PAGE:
City attorney Fred Stavins says the two outside experts the city asked to conduct the study have completed much of their work looking into last October's shooting death of 15 year old Kiwane Carrington. Police say they confronted Carrington and another teenager as the two were trying to get into an acquaintance's home on Vine Street - an officer's firearm went off and hit Carrington during a scuffle.
Stavins says retired Urbana police chief Eddie Adair and retired McLean County Judge John Freese continue to meet, but their fact-finding portion of the review is generally complete - and he says that's only one segment of the overall investigation.
"There's been an internal investigation that involves police personnel", says Stavins. "And subsequent to that, there'll be another review by another group in the police department --- the Firearm Discharge Board."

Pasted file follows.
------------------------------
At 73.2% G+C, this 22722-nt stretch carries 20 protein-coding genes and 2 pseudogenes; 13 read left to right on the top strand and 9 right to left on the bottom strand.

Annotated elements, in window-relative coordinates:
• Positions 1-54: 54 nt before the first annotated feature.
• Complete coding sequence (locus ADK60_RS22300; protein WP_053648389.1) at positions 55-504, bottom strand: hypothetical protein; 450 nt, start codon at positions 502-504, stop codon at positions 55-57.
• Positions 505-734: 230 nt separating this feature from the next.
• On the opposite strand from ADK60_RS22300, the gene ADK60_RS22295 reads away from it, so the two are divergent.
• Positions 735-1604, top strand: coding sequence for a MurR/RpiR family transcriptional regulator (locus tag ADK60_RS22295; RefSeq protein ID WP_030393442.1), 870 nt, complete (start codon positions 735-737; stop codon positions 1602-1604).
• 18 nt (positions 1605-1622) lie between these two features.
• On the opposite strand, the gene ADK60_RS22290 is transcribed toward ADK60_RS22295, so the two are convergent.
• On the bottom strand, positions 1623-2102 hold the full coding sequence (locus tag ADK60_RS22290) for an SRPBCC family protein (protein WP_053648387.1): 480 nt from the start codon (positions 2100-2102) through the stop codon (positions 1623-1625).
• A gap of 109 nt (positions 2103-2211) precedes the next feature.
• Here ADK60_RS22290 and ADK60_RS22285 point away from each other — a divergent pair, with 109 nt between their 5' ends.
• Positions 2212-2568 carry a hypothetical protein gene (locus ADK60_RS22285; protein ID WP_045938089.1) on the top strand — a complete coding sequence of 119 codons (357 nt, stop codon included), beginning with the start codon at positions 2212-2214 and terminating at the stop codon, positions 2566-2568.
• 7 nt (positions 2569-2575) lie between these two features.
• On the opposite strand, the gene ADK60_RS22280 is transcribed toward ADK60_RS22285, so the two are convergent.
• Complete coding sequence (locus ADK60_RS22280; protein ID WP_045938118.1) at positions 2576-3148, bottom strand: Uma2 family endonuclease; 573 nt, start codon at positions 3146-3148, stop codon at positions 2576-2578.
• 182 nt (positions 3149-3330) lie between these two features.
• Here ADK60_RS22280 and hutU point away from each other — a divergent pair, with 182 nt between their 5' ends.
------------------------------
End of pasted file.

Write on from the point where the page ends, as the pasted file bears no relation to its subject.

Stavins says any ultimate changes to police policy or other outcomes of the report will be up to City Manager Steve Carter. He says the goal is to determine whether the Carrington incident should lead to changes in policy. But Stavins says it will not second-guess a state police investigation that cleared Chief RT Finney and Officer Daniel Norbits of criminal wrongdoing. Carrington's aunt has filed a wrongful -death lawsuit against the officers and the city.
A McLean County judge has dismissed a lawsuit filed by the Urbana School District against a Normal-based district over a former teacher now imprisoned for child molestation.